As always, John Paul remained resolute. Faced with revelations of widespread and entrenched sexual abuse of parishioners by Catholic priests, in 2001 he formally apologized to victims and confessed that, “As priests we are personally and profoundly afflicted by the sins of our brothers who have betrayed the grace of ordination.”
Even with advancing age, John Paul maintained the adulation of the faithful. We recall television images of his last years and months, voice slurred, face expressionless, hands trembling, unable to walk, eventually unable to breathe without assistance. His willingness to allow people to observe his humanity, to witness his physical suffering, only strengthened his appeal. He was a faithful priest and pastor, in word and deed, to the day of his death.
And yet he was also an authoritarian and disciplinarian at heart, arguably one of the most illiberal and reactionary popes of the 20th century.
John Paul the moral theologian
No one doubts John Paul’s capacity for intellectual labor or the breadth of his interests. He preached more than 4,000 sermons and produced something like 30 pages of prose for every day of his 26-year pontificate.
In his 1994 best-selling book, Crossing the Threshold of Hope, he identified a common thread running through this large body of work. His concern was to affirm “the value of existence, the value of creation and of hope in the future life.” For him, the 20th century witnessed a fundamental rejection of human dignity, and it was the church’s responsibility to call people to a Christian understanding of human persons as created in the image of God and constituted as moral beings with the freedom to realize their full spiritual and moral potential.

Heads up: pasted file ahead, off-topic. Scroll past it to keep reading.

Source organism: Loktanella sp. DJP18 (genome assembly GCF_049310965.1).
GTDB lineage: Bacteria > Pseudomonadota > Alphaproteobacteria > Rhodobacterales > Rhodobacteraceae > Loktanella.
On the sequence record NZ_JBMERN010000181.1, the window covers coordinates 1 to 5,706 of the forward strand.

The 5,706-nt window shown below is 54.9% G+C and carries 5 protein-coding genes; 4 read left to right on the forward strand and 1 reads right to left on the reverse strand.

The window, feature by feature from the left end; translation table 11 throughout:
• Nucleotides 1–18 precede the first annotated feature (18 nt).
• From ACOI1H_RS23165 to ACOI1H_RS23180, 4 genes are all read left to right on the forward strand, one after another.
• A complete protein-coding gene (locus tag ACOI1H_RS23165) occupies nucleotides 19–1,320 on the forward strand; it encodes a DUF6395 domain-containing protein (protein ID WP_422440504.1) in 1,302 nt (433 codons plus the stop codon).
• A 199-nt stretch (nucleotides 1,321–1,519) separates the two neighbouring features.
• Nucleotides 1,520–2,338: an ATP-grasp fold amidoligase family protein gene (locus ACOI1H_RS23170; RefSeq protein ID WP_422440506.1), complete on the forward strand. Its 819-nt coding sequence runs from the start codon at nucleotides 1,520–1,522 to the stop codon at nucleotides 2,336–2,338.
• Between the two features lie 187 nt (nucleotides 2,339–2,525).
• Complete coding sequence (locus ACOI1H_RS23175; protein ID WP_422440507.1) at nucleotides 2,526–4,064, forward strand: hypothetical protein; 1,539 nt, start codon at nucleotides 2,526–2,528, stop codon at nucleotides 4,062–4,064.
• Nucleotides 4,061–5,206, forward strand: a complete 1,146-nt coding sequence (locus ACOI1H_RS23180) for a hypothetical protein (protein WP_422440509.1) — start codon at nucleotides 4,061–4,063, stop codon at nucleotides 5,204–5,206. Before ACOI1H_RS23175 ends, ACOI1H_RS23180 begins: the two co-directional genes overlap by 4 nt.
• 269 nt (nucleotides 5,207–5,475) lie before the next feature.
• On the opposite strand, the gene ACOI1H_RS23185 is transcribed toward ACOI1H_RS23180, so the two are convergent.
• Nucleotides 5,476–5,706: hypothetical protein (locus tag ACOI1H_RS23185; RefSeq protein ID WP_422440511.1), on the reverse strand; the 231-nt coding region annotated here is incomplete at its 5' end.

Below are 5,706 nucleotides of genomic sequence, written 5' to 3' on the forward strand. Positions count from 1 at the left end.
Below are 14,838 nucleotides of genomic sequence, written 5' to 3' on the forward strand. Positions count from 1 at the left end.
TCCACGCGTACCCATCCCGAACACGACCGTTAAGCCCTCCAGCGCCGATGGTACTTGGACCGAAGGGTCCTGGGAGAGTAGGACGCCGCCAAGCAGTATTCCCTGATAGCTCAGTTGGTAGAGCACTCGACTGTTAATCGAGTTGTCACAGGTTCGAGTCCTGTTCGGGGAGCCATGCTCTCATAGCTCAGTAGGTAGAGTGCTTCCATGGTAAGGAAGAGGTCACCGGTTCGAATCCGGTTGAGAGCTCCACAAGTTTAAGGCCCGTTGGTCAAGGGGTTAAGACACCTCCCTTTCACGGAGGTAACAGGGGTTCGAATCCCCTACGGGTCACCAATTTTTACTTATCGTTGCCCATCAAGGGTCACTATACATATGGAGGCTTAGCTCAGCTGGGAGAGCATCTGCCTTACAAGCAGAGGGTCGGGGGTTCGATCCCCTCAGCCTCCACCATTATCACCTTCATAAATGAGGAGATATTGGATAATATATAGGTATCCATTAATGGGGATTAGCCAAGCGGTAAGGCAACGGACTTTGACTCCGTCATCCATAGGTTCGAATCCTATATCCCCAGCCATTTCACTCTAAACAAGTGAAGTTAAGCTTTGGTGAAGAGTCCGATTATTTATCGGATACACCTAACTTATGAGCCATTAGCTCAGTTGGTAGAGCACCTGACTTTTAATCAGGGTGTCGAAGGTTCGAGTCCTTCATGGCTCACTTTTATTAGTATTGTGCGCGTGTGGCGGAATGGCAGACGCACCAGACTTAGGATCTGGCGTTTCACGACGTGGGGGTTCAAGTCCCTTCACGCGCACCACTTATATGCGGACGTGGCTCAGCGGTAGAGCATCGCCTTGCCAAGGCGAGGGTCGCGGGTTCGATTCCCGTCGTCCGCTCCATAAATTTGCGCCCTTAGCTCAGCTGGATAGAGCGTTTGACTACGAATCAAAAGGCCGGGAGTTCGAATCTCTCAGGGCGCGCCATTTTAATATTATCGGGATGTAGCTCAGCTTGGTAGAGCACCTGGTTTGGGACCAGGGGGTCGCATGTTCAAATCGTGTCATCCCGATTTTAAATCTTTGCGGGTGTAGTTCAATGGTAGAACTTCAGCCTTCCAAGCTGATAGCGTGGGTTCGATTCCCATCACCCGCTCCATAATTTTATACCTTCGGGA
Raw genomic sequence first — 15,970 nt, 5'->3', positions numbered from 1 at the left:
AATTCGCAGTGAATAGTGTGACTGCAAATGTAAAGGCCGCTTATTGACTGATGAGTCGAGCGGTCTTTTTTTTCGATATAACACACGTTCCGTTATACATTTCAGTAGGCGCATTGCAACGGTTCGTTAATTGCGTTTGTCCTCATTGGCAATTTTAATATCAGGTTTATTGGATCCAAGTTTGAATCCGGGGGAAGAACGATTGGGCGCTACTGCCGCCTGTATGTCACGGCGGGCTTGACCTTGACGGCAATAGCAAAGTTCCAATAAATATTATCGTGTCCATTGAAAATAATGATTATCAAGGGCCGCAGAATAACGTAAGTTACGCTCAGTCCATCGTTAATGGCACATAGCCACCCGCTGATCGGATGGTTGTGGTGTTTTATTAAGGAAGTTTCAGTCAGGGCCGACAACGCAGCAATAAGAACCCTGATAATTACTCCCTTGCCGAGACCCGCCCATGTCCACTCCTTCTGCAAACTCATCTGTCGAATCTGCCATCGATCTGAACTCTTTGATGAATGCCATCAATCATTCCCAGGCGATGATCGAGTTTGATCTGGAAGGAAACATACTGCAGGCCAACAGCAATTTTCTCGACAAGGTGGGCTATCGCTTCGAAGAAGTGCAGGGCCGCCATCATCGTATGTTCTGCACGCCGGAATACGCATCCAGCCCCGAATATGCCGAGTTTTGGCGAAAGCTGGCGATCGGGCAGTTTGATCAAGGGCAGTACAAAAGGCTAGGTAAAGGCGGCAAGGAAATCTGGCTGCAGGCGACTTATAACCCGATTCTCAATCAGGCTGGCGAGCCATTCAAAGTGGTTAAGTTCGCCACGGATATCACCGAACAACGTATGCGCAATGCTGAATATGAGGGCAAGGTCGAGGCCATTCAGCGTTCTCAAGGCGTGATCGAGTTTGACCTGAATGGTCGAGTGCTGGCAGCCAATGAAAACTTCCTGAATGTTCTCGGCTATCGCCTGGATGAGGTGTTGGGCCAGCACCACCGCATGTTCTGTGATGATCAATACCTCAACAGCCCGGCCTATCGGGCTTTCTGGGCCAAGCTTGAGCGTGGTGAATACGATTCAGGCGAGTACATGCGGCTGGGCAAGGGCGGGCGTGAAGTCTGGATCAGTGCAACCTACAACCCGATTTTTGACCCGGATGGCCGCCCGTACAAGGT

In his formal teaching, John Paul reinforced the traditional teaching of the church and addressed a broad range of contemporary moral and social issues. Most notable among his 14 encyclicals are Redemptor Hominis (Redeemer of Humankind, 1979), Laborem Exercens (On Human Work, 1981), Sollicitudo Rei Socialis (On Human Concerns, 1988), Centesimus Annus (The Hundredth Year, 1991), Veritatis Splendor (The Splendour of Truth, 1993) and Evangelium Vitae (The Gospel of Life, 1995). Each of these is worthy of careful reading and reflection, offering rich resources for dialogue.
John Paul advanced the cause of ecumenism. The official conversations between the Vatican and the Baptist World Alliance are, in part, a result of this. He also encouraged interreligious dialogue, especially with Muslims and with Jews. In 1986, he arranged a gathering of 150 world religious leaders at Assisi, the birthplace of St Francis, including Buddhist, Japanese Shintoists and Native American representatives.